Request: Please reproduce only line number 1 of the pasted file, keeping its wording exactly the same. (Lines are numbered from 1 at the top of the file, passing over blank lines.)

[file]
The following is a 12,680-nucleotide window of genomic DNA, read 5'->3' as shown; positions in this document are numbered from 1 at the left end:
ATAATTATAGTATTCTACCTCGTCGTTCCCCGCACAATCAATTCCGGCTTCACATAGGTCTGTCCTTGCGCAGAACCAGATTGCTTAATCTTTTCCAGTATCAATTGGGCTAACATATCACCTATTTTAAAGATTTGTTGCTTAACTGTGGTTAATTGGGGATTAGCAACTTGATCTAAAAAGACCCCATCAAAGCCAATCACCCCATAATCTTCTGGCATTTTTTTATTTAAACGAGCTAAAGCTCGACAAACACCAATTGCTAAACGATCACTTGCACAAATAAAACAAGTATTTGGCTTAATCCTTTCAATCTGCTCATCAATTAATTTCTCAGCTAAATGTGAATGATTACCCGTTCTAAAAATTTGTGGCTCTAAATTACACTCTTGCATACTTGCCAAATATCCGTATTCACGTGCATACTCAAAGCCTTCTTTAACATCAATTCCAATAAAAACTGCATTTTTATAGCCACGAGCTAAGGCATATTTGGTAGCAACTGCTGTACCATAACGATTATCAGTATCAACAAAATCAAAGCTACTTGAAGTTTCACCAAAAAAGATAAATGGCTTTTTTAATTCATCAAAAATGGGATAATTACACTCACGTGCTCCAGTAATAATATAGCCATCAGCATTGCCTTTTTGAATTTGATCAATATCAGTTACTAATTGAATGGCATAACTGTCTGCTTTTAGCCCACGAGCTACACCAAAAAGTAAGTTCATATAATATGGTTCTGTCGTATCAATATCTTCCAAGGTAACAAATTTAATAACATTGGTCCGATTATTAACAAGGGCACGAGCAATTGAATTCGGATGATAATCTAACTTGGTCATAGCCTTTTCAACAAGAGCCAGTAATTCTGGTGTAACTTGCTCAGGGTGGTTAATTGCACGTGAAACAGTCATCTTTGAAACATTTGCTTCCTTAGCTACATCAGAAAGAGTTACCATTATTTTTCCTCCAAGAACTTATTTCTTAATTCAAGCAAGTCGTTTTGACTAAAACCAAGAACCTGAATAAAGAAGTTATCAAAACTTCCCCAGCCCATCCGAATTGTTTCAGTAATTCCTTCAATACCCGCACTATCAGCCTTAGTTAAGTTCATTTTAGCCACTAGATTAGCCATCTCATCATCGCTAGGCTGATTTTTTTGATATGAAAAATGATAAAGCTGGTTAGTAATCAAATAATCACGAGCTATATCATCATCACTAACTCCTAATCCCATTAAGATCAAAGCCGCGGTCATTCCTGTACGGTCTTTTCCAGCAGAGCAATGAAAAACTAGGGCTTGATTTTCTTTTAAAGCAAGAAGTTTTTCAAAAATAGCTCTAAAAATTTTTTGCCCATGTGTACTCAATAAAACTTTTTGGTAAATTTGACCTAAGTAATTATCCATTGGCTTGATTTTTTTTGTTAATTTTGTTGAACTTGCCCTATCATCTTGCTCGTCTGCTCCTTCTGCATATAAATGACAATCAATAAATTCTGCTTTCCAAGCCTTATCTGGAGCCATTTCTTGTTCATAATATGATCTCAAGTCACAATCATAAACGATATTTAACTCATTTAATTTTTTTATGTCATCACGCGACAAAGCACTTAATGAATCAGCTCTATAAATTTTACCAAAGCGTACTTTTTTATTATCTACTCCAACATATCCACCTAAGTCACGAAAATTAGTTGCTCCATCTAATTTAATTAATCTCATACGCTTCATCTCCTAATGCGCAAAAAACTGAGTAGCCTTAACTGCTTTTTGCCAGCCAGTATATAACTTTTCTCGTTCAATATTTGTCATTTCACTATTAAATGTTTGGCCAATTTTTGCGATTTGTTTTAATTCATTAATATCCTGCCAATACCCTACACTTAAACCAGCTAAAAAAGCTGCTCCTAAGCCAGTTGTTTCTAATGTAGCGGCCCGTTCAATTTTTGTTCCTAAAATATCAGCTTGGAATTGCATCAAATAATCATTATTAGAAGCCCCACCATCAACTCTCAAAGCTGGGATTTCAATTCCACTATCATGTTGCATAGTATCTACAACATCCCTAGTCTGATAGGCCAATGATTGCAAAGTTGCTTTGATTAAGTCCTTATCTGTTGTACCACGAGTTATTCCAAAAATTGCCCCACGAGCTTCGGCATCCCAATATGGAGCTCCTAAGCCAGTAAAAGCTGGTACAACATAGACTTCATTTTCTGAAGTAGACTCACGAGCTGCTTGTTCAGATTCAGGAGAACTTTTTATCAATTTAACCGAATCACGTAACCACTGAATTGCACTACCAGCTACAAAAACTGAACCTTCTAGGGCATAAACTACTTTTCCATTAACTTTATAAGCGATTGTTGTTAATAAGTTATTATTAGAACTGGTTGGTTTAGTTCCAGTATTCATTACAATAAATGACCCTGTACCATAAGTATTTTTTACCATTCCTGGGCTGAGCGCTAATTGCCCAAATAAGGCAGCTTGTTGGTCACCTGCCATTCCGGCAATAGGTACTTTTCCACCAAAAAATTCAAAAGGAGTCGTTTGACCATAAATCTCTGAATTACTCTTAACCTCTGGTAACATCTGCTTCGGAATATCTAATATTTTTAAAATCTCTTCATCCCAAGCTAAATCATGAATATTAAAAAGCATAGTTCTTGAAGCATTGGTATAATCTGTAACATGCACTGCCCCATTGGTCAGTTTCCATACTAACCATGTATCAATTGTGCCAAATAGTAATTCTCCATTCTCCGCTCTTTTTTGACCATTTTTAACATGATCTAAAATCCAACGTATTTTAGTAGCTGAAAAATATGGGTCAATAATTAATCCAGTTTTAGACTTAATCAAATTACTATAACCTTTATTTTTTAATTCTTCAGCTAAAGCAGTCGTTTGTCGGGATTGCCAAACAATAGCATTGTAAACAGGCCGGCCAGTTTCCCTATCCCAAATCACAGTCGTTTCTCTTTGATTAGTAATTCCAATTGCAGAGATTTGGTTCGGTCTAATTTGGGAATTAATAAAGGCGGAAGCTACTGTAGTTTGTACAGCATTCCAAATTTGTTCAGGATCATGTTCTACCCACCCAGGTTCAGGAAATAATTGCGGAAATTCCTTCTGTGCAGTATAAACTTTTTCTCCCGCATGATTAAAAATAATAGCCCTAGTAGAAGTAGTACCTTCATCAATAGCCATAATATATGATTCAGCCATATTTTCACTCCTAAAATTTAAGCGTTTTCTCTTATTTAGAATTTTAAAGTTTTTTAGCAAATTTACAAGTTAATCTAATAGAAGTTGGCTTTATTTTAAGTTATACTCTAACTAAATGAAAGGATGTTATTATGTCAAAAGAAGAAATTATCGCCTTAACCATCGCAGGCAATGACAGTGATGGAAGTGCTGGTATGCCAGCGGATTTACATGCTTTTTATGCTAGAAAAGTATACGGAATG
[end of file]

The following is a 12,680-nucleotide window of genomic DNA, read 5'->3' as shown; positions in this document are numbered from 1 at the left end: